I had to make a decision. As I saw it I had three options. The first was to just shut everything down, which I never really considered. The second was to ban major label content entirely, which might have solved the immediate crisis, but had two strong points against it. The first, most visibly, was that it would prevent people from using the majority of available music in their mixes. The second was that it did nothing to address the deeper questions surrounding ownership and usage for everyone else who wasn’t a major label: mid-size labels and independent artists who have just as fundamental a right to address how their content is used as a large corporation, even if they don’t carry quite as big a stick.

The third option was to approach a fully licensed model, which I had been edging toward since I met with Universal. I knew other licensed services so far had met with mixed success, but I also knew Muxtape was different and that it was at least worth exploring. The question about whether or not the labels saw value in it had been answered, the new question was how much it was going to cost.

It was June. I approached a Fifth Ave law firm about representing me in licensing negotiations with the major labels, and they took me on. Two weeks later I met with all four, flanked by lawyers this time, and started the slow process of working out a deal. The first round of terms were stiff and complex, but not nearly as bad as I’d imagined, and I managed to convince them that allowing Muxtape to continue to operate was in everyone’s best interest. Things were going well. I spent the next two months talking with investors, designing the next phases of the site itself, and supervising the negotiations. A big concern was getting a deal that took into consideration the fact that Muxtape wasn’t a straightforward on-demand service, and should pay accordingly less than a service that was. Another reason I liked the licensing option from the outset was that it seemed like an uncommon win-win; I didn’t want the ability to search and stream any song at any given notice, and they were reluctant to offer it (for the price, anyway). Muxtape’s unusual limitations were its strength in more ways than one.

The first red flag came in August. Up until then all the discussion had been about numbers, but as we closed in on an agreement the talk shifted to things like guaranteed placement and “marketing opportunities.” I was denied the possibility of releasing a mobile version of Muxtape. My flexibility was being constricted. I had been worried about Muxtape getting a fair deal, but my biggest concern all along was maintaing the integrity and experience of the site (one of the reasons I wanted to license in the first place). Now it wasn’t so simple; I had agreed to a variety of encroachments into Muxtape’s financials because I wanted to play ball, but giving up any kind of editorial or creative control was something I had a much harder time swallowing.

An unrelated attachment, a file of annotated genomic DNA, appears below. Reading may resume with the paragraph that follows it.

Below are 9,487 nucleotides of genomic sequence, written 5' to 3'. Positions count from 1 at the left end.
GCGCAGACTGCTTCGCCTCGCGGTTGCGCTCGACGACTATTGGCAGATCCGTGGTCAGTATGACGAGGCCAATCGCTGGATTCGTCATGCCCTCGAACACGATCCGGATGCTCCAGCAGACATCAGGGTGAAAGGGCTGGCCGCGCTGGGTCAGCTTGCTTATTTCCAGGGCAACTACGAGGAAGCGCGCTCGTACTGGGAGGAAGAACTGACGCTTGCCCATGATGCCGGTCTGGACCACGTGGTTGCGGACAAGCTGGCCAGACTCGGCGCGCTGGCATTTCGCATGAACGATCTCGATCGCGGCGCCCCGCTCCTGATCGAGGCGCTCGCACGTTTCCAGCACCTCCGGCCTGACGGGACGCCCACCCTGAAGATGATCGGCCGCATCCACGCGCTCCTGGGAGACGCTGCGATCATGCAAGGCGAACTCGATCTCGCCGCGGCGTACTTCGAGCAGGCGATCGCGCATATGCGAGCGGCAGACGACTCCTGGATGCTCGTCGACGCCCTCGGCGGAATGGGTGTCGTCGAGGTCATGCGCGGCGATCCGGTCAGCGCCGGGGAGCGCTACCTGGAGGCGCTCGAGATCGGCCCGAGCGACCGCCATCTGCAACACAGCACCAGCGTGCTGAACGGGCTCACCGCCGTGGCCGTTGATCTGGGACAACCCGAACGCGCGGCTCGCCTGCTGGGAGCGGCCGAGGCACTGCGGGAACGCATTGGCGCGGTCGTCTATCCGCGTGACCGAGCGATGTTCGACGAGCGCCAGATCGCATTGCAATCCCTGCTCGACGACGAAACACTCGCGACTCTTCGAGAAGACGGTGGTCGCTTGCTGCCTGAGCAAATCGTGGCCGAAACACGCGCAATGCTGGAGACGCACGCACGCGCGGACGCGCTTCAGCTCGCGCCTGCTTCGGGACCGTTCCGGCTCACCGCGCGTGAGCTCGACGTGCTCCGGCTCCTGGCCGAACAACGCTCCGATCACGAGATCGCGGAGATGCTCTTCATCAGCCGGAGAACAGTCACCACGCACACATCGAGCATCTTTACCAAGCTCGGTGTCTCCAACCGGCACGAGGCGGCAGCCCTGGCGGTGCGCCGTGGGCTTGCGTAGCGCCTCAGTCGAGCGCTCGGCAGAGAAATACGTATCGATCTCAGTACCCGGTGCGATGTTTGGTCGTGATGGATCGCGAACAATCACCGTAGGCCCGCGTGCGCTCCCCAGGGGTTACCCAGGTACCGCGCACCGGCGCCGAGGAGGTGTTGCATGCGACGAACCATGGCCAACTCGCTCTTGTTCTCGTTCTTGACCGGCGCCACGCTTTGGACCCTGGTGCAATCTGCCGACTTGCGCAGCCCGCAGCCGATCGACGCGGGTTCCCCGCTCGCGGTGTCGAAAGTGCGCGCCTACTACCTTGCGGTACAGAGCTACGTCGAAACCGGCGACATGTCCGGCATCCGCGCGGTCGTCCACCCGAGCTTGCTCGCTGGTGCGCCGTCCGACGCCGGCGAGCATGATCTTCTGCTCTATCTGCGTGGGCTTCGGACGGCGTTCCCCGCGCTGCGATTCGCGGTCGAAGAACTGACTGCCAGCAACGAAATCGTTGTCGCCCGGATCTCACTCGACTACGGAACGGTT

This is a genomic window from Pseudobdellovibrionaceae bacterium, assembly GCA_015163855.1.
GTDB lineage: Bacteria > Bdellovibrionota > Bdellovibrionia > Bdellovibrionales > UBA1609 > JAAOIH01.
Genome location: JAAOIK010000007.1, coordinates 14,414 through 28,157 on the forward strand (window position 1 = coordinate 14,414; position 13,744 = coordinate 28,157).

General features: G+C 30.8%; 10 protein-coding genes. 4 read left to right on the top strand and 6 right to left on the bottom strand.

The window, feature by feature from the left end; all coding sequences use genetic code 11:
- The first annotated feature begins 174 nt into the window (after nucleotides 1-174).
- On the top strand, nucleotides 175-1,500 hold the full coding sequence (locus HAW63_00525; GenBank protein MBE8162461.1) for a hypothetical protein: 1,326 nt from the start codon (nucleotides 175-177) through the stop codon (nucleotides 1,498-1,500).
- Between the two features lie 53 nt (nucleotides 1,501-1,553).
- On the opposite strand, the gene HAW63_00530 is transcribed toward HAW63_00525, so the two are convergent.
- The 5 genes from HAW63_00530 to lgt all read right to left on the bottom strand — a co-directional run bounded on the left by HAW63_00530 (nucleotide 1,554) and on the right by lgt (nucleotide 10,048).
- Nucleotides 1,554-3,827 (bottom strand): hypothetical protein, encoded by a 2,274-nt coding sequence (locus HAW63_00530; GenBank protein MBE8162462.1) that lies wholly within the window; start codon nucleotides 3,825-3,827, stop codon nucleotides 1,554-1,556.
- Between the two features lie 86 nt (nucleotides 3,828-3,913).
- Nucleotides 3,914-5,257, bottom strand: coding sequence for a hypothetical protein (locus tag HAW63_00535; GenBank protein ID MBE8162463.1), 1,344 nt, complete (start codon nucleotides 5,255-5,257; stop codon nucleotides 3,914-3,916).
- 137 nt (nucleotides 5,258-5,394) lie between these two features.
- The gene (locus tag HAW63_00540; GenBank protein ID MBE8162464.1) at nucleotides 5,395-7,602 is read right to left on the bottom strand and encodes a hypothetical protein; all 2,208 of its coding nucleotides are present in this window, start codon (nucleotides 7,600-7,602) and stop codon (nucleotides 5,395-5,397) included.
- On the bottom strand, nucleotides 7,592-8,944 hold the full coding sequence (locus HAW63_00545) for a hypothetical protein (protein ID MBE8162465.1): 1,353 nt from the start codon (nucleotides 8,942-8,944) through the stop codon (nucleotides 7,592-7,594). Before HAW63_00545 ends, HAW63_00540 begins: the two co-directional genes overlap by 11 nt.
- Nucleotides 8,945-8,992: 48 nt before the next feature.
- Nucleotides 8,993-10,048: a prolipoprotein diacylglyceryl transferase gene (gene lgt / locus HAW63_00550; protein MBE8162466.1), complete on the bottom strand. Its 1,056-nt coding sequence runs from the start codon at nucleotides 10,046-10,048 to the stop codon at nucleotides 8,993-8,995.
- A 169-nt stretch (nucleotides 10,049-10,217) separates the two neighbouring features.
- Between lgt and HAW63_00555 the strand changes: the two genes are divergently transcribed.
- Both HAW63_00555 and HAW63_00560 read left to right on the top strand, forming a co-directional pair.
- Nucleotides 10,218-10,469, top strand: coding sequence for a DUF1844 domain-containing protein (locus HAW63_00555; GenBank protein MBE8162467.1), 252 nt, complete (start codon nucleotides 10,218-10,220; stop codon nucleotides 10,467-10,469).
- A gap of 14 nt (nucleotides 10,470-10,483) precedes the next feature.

I was wrestling with this when, on August 15th, I received notice from Amazon Web Services (the platform that hosts Muxtape’s servers and files) that they had received a complaint from the RIAA. Per Amazon’s terms, I had one business day to remove an incredibly long list of songs or face having my servers shut down and data deleted. This came as a big surprise to me, as I’d been thinking that I hadn’t heard from the RIAA in a long time because I had an understanding with the labels. I had a panicked exchange of emails with Amazon, trying to explain that I was in the middle of a licensing deal, that I suspected it was a clerical error, and that I was doing everything I could to get someone to vouch for me on a summer Friday afternoon. My one business day extended over the weekend, and on Monday when I wasn’t able to produce the documentation Amazon wanted (or even get someone from the RIAA on the phone), the servers were shut down and I was locked out of the account. I moved the domain name to a new server with a short message and the very real expectation that I could get it sorted out. I still thought it was all just a big mistake. I was wrong.

Over the next week I learned a little more, mainly that the RIAA moves quite autonomously from their label parents and that the understanding I had with them didn’t necessarily carry over. I also learned that none of the labels were especially interested in helping me out, and from their perspective it had no bearing on the negotiations. I disagreed. The deals were still weeks or months away (an eternity on the internet) meaning that at best, Muxtape was going to be down until the end of year. There was also still the matter of how to pay for it; getting investment is hard enough in this volatile space even with a wildly successful and growing web site, it became an entirely different proposition with no web site at all.

And so I made one of the hardest decisions I’ve ever faced: I walked away from the licensing deals. They had become too complex for a site founded on simplicity, too restrictive and hostile to continue to innovate the way I wanted to. They’d already taken so much attention away from development that I started to question my own motivations. I didn’t get into this to build a big company as fast as I could no matter what the cost, I got into this to make something simple and beautiful for people who love music, and I plan to continue doing that. As promised, the site is coming back, but not as you’ve known. I’m taking a feature that was in development in the early stages and making it the new central focus.